Seven states have received approval for President Donald Trump’s offer of a $300 weekly benefit for unemployed workers, and others are considering it after clarification that states don’t have to pay an additional $100.
The states are Arizona, Colorado, Iowa, Louisiana, Missouri, New Mexico and Utah, according to the Federal Emergency Management Agency (FEMA). Idaho, Kentucky and Oklahoma are among states also planning to apply for the FEMA program, called Lost Wages Supplemental Payment Assistance.
An Associated Press survey found that as of Monday, 18 states said they were interested in taking the deal, while 30 states have said they’re still evaluating the offer or made no announcement.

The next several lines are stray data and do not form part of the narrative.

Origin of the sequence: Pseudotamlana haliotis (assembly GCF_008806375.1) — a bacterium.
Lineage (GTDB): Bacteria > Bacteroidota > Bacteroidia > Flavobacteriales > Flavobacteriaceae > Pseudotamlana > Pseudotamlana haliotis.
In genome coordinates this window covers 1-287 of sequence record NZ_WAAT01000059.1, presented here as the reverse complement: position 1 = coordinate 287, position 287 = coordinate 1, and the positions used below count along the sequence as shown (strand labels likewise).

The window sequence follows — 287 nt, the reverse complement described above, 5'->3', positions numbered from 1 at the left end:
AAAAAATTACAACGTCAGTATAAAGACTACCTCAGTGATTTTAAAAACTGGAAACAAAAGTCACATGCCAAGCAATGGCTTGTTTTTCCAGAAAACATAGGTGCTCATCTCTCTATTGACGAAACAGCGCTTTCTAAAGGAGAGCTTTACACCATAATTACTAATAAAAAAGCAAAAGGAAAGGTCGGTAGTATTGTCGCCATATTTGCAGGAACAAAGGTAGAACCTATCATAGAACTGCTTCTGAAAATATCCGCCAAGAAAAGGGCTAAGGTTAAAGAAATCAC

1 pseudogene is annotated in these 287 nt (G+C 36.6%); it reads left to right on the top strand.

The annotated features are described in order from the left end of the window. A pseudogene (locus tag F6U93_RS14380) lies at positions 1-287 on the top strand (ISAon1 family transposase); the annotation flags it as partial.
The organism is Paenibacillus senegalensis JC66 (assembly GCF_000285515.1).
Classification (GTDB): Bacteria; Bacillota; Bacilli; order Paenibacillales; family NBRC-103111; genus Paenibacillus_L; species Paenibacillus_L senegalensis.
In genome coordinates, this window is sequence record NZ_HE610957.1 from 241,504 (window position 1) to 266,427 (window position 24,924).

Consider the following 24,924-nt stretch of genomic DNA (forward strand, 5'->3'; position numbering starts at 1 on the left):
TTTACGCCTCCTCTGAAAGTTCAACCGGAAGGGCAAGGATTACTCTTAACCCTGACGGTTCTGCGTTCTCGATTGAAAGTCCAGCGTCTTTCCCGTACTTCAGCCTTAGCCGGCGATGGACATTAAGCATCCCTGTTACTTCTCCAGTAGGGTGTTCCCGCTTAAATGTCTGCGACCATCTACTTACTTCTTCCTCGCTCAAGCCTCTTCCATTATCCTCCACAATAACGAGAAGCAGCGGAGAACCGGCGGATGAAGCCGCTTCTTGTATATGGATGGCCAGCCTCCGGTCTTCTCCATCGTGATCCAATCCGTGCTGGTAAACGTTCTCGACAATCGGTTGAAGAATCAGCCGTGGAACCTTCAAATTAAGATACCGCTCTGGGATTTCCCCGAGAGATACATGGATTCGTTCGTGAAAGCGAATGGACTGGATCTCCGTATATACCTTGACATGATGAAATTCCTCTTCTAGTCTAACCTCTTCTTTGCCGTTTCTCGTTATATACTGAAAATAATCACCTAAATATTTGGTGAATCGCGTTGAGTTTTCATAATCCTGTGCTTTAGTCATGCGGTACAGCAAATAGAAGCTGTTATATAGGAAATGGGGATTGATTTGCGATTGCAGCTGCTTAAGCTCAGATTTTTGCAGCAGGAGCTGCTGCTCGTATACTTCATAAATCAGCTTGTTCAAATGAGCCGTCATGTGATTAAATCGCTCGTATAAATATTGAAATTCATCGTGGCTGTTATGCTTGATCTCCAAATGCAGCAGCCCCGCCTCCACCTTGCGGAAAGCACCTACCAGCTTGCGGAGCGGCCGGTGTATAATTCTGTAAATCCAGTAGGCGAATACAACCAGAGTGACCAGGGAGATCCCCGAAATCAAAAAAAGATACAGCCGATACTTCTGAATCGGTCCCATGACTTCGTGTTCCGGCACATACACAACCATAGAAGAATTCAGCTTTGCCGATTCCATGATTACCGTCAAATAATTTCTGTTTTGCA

The payments, a partial replacement for a $600 weekly federal payment that expired at the end of July, could start by the end of August, FEMA announced.
Many states had announced they could not accept the offer because in their cash-strapped condition they could not afford another weekly $100 per worker. When Trump announced the plan Aug. 8, he said states could participate if they chipped in another $100 a week.
But the Department of Labor later clarified that the $100 could be unemployment benefits the state is already paying.
South Dakota Gov. Krisi Noem, a Republican, turned down the grants. She said in a statement that her state is “in the fortunate position of not needing to accept it” since the state never shut down its economy and has recovered 80% of jobs lost in the pandemic.
Oklahoma Gov. Kevin Stitt, a Republican, said in a statement that the state’s 40-year-old computer system will make it difficult to implement the program, but benefits would be retroactive to Aug. 1 when the $600 payment expired.